How do social and economic changes on health, financial and livable communities issues affect Americans age 45 and older? This executive summary reveals that reported economic hardships are widespread though relatively concentrated among certain age cohorts and race/ethnicity groups.
Key findings include:
- There are reported significant differences in health care coverage status by race and ethnicity for the 45+ population. Among these is a relatively greater percentage of Hispanics reporting being uninsured for at least a year.
- A greater percentage of those age 45-64 report difficulties paying medical bills than do those 65 and older. The latter group, generally, is Medicare-eligible.
- A greater percentage of those age 45-64 report difficulties paying for gasoline than do those 65 and older.
- More African Americans and Hispanics report having difficulties with expenses related to housing than do Whites. More African Americans and Hispanics, relative to Whites, report havingproblems paying rent or mortgage and having problems paying for essential items such as food and utilities (like electricity, heat and the water bill).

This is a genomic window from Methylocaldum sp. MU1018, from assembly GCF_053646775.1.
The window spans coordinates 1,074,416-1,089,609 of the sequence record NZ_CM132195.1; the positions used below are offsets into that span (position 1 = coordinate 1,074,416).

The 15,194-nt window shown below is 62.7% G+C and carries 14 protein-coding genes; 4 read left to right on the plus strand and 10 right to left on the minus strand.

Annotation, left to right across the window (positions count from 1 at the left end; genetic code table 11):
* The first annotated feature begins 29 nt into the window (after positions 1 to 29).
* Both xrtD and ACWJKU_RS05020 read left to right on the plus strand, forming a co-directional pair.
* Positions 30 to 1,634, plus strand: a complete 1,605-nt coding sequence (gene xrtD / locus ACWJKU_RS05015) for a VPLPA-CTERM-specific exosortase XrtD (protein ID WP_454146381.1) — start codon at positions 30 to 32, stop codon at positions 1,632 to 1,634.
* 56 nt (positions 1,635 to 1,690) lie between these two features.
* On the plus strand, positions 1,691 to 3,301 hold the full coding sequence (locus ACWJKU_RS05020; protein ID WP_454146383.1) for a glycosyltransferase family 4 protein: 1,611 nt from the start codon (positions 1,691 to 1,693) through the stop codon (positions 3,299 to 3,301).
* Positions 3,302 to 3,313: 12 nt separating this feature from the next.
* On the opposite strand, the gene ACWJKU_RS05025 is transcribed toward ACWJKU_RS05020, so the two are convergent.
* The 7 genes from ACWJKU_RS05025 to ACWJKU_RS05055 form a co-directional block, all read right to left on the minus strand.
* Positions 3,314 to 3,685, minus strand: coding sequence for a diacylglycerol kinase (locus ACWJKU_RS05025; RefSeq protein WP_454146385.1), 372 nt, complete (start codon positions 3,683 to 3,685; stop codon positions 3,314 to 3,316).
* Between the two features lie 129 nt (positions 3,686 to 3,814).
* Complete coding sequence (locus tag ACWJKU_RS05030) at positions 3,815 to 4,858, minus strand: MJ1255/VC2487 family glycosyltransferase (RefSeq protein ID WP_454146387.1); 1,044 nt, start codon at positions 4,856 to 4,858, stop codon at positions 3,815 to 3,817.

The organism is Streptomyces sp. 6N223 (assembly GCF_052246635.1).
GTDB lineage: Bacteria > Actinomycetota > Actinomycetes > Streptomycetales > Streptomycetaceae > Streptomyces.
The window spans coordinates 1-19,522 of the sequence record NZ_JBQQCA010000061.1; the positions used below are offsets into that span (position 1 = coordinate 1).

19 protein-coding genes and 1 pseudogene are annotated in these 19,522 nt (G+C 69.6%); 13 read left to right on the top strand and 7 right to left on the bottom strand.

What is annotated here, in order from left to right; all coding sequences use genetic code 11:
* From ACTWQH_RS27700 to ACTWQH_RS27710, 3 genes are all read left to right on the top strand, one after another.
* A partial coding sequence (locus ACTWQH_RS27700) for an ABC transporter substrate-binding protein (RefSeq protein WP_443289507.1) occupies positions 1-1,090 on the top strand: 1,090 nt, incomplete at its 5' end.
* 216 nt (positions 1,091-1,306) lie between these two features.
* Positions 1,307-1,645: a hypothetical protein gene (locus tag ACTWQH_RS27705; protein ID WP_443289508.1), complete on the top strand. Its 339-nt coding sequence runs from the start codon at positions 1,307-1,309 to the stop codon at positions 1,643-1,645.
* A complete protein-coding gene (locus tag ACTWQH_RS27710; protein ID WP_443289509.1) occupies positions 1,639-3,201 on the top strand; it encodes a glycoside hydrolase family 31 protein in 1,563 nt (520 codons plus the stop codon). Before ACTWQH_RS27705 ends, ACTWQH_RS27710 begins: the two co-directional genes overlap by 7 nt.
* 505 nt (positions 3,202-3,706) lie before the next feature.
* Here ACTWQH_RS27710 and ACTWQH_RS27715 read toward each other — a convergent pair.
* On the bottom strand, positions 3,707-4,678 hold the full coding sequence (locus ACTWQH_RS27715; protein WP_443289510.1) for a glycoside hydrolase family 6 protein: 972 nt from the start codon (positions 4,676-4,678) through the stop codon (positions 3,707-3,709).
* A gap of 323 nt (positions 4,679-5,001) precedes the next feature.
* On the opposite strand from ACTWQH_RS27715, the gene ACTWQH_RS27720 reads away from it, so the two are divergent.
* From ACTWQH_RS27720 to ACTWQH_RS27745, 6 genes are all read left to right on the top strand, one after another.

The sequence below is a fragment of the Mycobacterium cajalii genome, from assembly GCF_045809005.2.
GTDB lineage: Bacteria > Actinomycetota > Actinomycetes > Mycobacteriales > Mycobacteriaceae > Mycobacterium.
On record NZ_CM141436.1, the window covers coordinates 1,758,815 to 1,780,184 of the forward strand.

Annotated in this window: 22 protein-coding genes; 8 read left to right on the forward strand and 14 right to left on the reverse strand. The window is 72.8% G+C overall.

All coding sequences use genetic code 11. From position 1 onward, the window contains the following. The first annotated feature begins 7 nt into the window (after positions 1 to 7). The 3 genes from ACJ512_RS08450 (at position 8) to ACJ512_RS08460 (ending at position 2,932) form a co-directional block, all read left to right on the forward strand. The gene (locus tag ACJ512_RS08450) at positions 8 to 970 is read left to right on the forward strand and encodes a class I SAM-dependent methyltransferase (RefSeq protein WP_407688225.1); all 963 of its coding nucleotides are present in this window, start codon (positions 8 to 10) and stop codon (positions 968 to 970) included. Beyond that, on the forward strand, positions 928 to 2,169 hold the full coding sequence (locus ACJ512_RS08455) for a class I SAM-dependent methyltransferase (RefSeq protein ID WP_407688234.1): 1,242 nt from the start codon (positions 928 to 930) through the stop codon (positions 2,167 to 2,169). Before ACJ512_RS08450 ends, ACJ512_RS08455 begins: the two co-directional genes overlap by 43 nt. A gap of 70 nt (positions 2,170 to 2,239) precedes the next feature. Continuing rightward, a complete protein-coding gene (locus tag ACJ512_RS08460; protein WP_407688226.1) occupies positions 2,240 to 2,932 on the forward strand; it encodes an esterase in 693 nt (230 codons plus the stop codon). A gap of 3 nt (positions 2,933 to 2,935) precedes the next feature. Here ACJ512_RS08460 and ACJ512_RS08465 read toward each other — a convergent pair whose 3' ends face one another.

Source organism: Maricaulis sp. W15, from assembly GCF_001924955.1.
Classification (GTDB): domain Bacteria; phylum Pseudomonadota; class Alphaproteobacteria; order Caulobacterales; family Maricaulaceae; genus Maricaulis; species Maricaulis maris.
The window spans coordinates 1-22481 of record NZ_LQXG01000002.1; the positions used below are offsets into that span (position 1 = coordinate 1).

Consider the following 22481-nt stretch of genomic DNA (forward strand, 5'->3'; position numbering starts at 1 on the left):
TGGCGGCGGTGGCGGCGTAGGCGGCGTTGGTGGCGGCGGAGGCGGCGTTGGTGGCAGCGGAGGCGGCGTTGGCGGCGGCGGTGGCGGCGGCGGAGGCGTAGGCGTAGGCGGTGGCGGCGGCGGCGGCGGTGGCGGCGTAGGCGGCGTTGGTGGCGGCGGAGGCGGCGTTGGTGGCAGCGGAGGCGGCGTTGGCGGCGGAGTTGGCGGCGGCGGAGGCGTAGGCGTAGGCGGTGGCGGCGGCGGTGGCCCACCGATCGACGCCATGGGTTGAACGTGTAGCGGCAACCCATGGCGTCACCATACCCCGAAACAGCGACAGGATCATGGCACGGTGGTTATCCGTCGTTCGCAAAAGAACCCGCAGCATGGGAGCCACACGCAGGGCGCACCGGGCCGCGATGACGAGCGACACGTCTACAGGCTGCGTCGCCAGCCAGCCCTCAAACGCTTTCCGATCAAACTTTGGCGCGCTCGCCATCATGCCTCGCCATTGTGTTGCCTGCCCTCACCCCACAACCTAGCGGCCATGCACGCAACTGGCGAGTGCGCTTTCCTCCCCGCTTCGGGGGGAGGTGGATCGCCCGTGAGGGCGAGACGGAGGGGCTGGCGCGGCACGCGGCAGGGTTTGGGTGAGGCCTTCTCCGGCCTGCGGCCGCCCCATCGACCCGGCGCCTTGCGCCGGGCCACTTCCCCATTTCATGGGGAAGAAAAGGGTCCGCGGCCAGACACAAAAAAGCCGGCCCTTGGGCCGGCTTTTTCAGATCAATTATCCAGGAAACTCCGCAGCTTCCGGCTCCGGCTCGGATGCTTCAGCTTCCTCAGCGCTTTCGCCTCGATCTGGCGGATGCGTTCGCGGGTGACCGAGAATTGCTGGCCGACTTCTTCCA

- Fewer African Americans and Hispanics than Whites report being confident in their ability to handle potential expenses related to health care. This includes being relatively less confident than Whites in the ability to pay for a major medical illness and being relatively less confident that their savings or income is sufficient to take care of medical and living expenses in retirement.
- A greater percentage of those age 45-64 report that a lack of practical and convenient public transportation options is a problem in their community than do those 65 or older.
… Back to Article